Clinical utility of the novel marker NNMT has been assessed in comparison to and in combination with the established marker CEA using a receiver operator curve analysis (ROC; Zweig, M. H., and Campbell, G., Clin. Chem. 39 (1993) 561–577). This analysis has been based on well-defined patient cohorts consisting of 50 samples each from patients in T1–3; N0; M0, more progressed tumor, i.e., T4 and/or various severity of metastasis (N+ and/or M+), and healthy controls, respectively.
The diagnostic method based on measurement of NNMT alone in comparison to the established marker CEA alone has been found to have an at least as good a diagnostic accuracy (sensitivity/specificity profile) as demonstrated by the area under the curve.
The examples and figures are provided to aid the understanding of the present invention, the true scope of which is set forth in the appended claims. It is understood that modifications can be made in the procedures set forth without departing from the spirit of the invention.
Identification of NNMT as a Potential Colorectal Cancer Marker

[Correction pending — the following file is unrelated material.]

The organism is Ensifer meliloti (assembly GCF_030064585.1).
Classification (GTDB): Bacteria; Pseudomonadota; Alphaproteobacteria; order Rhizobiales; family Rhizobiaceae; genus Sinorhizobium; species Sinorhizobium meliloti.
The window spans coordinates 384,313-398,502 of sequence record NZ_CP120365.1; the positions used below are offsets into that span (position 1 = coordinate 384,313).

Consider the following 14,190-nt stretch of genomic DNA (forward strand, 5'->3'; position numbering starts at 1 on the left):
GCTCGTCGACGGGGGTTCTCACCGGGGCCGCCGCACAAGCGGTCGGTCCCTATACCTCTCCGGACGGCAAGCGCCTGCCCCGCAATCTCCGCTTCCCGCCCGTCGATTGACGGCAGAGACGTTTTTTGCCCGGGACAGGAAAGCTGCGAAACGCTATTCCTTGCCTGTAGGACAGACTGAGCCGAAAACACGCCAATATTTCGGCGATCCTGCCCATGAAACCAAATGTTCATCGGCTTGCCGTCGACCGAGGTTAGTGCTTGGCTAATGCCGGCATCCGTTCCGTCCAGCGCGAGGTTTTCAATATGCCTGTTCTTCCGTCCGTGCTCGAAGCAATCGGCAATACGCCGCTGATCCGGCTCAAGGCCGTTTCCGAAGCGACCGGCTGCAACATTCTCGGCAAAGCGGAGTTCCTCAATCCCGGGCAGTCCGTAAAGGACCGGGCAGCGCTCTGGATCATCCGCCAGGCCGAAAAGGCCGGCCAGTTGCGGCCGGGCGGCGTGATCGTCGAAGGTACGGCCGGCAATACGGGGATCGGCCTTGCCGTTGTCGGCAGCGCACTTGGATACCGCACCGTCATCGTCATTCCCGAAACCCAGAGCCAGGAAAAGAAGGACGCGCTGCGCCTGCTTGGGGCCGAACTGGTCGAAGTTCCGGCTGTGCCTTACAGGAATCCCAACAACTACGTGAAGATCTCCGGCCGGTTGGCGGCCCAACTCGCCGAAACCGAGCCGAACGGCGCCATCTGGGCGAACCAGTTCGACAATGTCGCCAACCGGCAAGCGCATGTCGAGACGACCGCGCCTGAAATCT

Sources of Tissue
In order to identify tumor-specific proteins as potential diagnostic markers for colorectal cancer, analysis of three different kinds of tissue using proteomics methods was performed.
In total, tissue specimen from 10 patients suffering from colorectal cancer were analyzed. From each patient three different tissue types were collected from therapeutic resections: tumor tissue (>80% tumor) (T), adjacent healthy tissue (N) and stripped mucosa from adjacent healthy mucosa (M). The latter two tissue types served as matched healthy control samples. Tissues were immediately snap frozen after resection and stored at −80° C. before processing. Tumors were diagnosed by histopathological criteria.